Voices from the Federal Theater

Overview

    The Federal Theatre Project, a 1930s relief project of the Roosevelt administration, brought more theater to more people in every corner of America that at any time in U.S. history. The Project had units in every region of the country, including groundbreaking African American troupes, and staged productions from daring dramas like The Voodoo Macbeth, Waiting for Lefty, and The Cradle Will Rock to musicals, vaudeville, and puppet shows. It was canceled in a firestorm of controversy that ...

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Overview

    The Federal Theatre Project, a 1930s relief project of the Roosevelt administration, brought more theater to more people in every corner of America that at any time in U.S. history. The Project had units in every region of the country, including groundbreaking African American troupes, and staged productions from daring dramas like The Voodoo Macbeth, Waiting for Lefty, and The Cradle Will Rock to musicals, vaudeville, and puppet shows. It was canceled in a firestorm of controversy that gave birth to the damning question: "Are you now or have you ever been a member of the Communist party?"
    This book documents that vibrant, colorful, politically explosive time, which gave rise to bitter debates about the role of government in American art and culture. It includes interviews with such Federal Theatre actors, playwrights, directors, designers, producers, and dancers as Arthur Miller, Studs Terkel, Jules Dassin, Katherine Dunham, Rosetta Lenoire, John Houseman, and many others.
    Voices from the Federal Theatre is a tie-in with the public televison special Who Killed the Federal Theatre? hosted by Judd Hirsch and coproduced by Schwartz with the Educational Film Center.

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Editorial Reviews

Library Journal
Spawned by the Works Progress Administration as a means of employing more than 20,000 theater artists during the Great Depression, the Federal Theatre Project (FTP), alive for only four short years, 1935-39, irrevocably changed our ideas about theater and the role of government in art. In collaboration with the Educational Film Center, Schwartz produced the PBS special Who Killed the Federal Theatre?: An Investigation, which airs this fall; this is the print tie-in. The five-part text is made up of oral history-like interviews with 18 individuals who worked in the FTP, including actors, producers, writers, variety artists, and others. There are wonderful reminiscences, insights, and anecdotes from luminaries such as Arthur Miller, John Houseman, Studs Terkel, and Clinton Turner Davis. Introduced by eminent theater scholar and critic Robert Brustein, this book also features delightful production stills, and the hardcover edition will come with the program DVD (not seen). The FTP was the first theater experience to be officially funded and sanctioned by the government, a radical experiment that did for theater what the printing press did for education-it brought people together. As a seminal (and readable!) work on the FTP, this is highly recommended for all performing arts collections.-Barry X. Miller, Austin P.L. Copyright 2003 Reed Business Information.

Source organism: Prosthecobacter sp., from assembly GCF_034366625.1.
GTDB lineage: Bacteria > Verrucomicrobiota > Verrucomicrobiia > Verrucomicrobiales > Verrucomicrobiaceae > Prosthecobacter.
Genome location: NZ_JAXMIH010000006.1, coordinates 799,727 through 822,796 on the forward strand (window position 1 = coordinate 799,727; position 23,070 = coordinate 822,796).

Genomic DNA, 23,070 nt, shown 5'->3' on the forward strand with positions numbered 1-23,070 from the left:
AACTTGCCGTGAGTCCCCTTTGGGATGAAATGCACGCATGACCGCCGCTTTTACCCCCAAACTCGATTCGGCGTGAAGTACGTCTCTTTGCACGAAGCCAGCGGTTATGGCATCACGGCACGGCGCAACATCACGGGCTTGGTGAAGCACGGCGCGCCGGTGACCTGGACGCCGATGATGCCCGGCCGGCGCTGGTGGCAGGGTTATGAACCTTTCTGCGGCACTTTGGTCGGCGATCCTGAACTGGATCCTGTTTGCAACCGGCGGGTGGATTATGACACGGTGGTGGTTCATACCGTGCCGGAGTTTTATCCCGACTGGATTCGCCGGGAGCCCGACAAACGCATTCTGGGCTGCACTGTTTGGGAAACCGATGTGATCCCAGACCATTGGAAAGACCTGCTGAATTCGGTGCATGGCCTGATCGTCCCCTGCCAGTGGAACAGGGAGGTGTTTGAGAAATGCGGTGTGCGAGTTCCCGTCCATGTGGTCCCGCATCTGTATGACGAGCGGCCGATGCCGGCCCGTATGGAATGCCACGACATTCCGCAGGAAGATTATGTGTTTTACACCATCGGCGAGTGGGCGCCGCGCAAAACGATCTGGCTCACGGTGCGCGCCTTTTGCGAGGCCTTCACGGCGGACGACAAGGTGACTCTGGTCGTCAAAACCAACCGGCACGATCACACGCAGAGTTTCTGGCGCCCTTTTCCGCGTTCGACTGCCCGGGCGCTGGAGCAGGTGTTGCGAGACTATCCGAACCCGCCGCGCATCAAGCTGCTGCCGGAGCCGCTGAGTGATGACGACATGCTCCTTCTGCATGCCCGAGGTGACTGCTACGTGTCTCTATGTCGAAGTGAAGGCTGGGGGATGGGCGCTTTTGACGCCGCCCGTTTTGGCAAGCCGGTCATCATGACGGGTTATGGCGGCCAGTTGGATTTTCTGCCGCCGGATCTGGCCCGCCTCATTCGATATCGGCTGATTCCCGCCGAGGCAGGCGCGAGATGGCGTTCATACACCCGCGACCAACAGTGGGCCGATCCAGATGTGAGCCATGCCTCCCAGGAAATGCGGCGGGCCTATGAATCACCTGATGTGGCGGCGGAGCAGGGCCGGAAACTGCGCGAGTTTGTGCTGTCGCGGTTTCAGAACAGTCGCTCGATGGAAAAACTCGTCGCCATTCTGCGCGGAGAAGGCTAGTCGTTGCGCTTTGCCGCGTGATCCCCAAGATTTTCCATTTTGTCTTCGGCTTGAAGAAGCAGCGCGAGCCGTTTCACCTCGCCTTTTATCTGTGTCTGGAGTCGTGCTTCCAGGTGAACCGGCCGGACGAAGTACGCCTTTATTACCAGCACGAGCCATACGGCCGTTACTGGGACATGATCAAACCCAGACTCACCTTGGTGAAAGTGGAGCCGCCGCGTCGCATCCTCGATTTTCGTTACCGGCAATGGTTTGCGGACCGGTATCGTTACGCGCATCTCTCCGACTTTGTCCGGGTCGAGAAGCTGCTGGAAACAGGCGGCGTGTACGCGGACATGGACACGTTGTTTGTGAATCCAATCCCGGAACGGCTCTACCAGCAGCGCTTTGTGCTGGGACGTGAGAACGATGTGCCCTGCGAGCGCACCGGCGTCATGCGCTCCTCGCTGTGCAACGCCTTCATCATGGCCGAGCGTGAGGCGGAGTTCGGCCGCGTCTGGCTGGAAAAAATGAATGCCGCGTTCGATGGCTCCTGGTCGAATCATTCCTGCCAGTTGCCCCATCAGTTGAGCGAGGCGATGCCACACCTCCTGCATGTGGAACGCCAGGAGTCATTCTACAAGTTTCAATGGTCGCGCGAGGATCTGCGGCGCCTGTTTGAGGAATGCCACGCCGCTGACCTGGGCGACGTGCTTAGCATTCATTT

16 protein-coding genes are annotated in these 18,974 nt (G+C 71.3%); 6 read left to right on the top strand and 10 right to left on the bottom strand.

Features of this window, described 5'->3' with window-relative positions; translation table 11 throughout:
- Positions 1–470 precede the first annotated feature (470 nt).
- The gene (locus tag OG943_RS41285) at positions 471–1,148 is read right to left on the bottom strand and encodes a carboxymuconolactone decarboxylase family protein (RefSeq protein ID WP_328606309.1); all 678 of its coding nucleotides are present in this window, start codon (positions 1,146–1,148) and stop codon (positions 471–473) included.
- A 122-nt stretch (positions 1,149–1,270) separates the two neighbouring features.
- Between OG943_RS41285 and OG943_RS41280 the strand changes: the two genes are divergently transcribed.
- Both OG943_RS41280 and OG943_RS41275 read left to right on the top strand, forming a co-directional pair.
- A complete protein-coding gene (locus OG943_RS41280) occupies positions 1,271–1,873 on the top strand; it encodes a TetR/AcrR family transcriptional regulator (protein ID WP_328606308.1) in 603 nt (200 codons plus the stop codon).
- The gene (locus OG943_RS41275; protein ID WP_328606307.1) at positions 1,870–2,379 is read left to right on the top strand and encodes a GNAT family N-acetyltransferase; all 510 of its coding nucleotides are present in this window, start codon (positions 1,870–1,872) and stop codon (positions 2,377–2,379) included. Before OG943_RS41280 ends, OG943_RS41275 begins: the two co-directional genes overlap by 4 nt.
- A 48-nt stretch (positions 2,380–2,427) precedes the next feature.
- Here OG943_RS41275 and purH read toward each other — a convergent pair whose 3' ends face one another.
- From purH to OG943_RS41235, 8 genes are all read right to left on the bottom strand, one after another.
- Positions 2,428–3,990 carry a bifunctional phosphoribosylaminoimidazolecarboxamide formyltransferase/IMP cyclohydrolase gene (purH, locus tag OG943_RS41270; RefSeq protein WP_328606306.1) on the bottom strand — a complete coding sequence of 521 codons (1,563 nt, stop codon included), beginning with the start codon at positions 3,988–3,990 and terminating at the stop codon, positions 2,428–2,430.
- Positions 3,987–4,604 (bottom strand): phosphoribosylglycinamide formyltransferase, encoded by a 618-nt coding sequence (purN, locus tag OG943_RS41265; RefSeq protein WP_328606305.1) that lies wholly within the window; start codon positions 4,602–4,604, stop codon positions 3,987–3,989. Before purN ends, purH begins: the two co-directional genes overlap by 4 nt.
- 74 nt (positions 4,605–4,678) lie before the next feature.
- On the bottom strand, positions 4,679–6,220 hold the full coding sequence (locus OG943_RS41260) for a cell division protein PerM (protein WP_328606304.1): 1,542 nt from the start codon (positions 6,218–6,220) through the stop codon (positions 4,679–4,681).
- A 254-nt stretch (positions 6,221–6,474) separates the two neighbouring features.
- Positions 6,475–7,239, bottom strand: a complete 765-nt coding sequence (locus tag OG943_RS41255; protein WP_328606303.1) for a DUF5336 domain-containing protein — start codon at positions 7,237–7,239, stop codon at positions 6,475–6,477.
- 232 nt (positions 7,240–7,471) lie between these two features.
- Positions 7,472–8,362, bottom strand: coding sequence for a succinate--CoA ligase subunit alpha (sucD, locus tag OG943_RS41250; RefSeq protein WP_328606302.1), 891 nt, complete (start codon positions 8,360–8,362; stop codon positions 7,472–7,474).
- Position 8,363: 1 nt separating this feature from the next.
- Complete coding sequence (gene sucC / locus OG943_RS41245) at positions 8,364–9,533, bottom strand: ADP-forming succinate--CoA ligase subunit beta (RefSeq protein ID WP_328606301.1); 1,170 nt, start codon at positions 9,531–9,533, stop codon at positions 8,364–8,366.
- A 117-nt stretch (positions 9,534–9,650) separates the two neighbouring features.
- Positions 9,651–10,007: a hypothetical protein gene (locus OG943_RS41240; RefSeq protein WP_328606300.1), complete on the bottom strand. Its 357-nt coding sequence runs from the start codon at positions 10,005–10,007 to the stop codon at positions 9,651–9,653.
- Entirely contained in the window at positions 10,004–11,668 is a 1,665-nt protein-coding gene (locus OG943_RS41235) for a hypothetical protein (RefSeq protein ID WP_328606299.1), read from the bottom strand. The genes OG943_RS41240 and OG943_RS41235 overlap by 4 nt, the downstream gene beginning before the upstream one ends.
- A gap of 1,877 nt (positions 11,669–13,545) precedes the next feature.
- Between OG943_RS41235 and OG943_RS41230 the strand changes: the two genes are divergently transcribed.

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Product Details

  • ISBN-13: 9780299183202
  • Publisher: University of Wisconsin Press
  • Publication date: 9/1/2003
  • Pages: 240
  • Product dimensions: 6.00 (w) x 9.00 (h) x 0.80 (d)

Meet the Author

Bonnie Nelson Schwartz is a producer for the Broadway stage, film and television. She has worked on more than 100 plays, films, television programs, and concert specials worldwide.

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